“He Spake Many Things unto Them in Parables”
LDS manual: here
To show that the church encourages lying by omission, and to encourage readers to be more honest in their personal lives
This week’s reading is one of the shortest — just one chapter long. It’s all about parables. Parables are stories where things stand for other things, and they lend themselves to more than one interpretation. That means they can mean anything you want them to mean. So it’s perfect for religion.
Main ideas for this lesson
The reason for parables
Let’s start off with a quiz.
Ask: Why did Jesus speak in parables?
- To make divine principles clearer by using common everyday objects people would have known about
- To keep his teaching at the front of hearers’ minds by using things they would have had daily interaction with
- To purposely confuse people so that they wouldn’t understand him, and they wouldn’t be saved.
The surprising answer:
Mark 4:11-12: And he said unto them, Unto you it is given to know the mystery of the kingdom of God: but unto them that are without, all these things are done in parables: That seeing they may see, and not perceive; and hearing they may hear, and not understand; lest at any time they should be converted, and their sins should be forgiven them.
Isn’t this odd? Presumably God wants as many people as possible to be saved, but that doesn’t appear to be the case here. Instead, Jesus is setting up an in-group and an out-group, with different levels of knowledge for those who are in and who are out. (It’s why I say that Jesus was the first modern cult leader.) Seen this way, Christianity begins to look like some exclusive club for those who have already made up their minds to believe. And what do you know: it is! Who else would believe on such poor evidence except those who, for social or aspirational reasons, have already given themselves and their thinking over to the narrative?
But this is a terrible way for a god to run things. Jehovah / Jesus is hiding the (allegedly) saving truths of the gospel from people, and they will (one presumes) be languishing in hell / isolation / separation from god for eternity. Why would he hide the truth from them?
When salvation is on the line, God should speak clearly, not in riddles and double meanings.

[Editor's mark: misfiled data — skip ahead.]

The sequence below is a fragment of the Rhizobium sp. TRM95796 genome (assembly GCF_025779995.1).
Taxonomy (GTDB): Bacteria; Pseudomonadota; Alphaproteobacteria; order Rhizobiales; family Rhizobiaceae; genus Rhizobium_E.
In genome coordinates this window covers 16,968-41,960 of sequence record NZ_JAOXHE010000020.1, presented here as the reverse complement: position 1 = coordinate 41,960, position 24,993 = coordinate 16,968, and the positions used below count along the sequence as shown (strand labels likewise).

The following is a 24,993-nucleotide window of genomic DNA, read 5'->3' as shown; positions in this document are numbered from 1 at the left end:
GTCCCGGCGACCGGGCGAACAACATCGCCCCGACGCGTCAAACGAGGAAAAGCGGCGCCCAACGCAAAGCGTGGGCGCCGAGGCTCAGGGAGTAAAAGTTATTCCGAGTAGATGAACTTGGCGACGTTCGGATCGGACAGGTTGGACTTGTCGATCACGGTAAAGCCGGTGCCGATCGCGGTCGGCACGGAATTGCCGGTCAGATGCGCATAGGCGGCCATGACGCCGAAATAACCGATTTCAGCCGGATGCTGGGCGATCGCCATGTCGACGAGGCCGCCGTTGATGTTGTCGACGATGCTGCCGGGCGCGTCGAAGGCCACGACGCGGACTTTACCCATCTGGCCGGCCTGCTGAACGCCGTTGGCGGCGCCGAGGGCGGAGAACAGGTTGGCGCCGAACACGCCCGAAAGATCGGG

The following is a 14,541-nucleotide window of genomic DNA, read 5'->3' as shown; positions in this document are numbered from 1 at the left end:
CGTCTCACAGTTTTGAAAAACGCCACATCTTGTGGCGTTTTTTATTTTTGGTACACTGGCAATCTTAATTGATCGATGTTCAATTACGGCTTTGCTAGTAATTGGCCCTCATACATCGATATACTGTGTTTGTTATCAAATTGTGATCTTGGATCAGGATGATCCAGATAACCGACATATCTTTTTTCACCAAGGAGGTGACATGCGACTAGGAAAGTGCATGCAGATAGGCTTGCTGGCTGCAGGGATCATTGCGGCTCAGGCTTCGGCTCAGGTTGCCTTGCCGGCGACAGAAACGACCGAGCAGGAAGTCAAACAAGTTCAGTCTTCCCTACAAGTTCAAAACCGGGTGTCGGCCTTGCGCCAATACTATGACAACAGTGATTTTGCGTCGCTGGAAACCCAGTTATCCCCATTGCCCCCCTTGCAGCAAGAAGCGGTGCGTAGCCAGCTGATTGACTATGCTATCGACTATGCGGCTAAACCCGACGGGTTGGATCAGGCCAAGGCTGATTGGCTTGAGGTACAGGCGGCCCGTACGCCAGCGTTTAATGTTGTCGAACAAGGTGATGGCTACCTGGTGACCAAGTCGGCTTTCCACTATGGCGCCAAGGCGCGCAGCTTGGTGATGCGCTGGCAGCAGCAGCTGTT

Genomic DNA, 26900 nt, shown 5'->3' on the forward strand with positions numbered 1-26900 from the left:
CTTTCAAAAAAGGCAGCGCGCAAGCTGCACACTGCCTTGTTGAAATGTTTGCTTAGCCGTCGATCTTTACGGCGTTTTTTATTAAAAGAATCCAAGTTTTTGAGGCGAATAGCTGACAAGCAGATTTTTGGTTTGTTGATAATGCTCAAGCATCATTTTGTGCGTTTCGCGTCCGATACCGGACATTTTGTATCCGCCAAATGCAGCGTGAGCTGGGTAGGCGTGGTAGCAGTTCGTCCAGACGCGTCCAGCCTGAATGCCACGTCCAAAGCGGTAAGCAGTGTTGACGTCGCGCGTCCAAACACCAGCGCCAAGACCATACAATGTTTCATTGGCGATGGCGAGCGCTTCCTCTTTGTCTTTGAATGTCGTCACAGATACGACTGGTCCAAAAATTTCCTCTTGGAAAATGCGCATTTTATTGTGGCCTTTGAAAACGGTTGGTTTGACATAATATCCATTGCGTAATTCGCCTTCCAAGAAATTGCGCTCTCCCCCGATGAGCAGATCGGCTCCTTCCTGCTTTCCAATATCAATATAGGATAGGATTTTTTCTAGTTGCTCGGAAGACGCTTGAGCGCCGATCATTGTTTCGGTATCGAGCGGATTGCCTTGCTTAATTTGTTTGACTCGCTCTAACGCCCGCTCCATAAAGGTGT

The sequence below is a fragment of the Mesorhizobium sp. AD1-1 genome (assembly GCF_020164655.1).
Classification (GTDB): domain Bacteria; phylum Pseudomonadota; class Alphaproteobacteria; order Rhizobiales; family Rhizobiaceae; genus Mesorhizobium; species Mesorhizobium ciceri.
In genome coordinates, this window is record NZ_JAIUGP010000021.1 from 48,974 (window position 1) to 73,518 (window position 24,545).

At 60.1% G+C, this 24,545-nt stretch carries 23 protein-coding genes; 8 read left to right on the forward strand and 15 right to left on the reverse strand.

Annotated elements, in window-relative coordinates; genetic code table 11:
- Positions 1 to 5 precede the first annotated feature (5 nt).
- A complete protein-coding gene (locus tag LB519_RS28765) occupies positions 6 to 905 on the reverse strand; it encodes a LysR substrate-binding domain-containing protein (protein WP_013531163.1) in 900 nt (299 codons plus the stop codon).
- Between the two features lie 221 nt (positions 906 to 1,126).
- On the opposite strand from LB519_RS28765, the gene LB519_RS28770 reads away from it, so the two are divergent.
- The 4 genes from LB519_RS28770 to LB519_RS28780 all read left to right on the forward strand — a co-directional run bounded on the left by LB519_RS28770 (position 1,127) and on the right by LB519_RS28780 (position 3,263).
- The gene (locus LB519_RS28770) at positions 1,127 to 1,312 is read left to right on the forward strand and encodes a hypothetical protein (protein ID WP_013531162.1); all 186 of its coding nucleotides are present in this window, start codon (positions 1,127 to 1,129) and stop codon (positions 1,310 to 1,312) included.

Is Mormonism ‘occult’?
One of the insults people sometimes hurl at the LDS Church is that it’s occult. They usually meant satanic, evil, and so forth.
I don’t think the Mormon Church qualifies as occult in the sense that people mean it today. However, there’s an older sense of occult, which is a bit more like hidden:
Oxford: Communicated only to the initiated; esoteric.
In this earlier meaning of occult, the LDS Church definitely qualifies. For investigators, there’s a gradual rolling-out of doctrine, with multiple levels; one for people who have been “initiated into the mysteries”, and another for those who haven’t. Temple worship is occult in that you’re only allowed to have teh sercet nollij once you’ve been initiated into the mysteries. “Milk before meat”, as they say.
Think about how this plays out in the modern church. I’m not a believer, but I’m an easy guy to convince; all you have to do is lay out the facts, and I’ll change my mind. Yet in my interactions with believers and missionaries, I’ve heard many of the following things:
- I could sit here and explain everything to you, but because you don’t believe, it won’t do any good.
- There are experiences that are too sacred to talk about (except with people who believe).
- I’m not going to show you a sign through your disbelief.
- You have to believe first, and then the truth will be obvious.
- Faith precedes the miracle.
This is all part of the same idea: only share certain information with people who believe, and withhold information from those who don’t. And if you think this secretive jazz is weird or unique to Mormonism, remember: it was encouraged by Jesus himself.
Read Steve Hassan’s BITE model of cult mind control. (As far as I’m aware, this model is not well-accepted by psychologists, but many of the items ring a few bells for me.)
Ask: How have you noticed that the LDS Church uses information control, as below?
a. Deliberately withhold information
b. Distort information to make it more acceptable
c. Systematically lie to the cult member
3. Compartmentalize information into Outsider vs. Insider doctrines
a. Ensure that information is not freely accessible
b. Control information at different levels and missions within group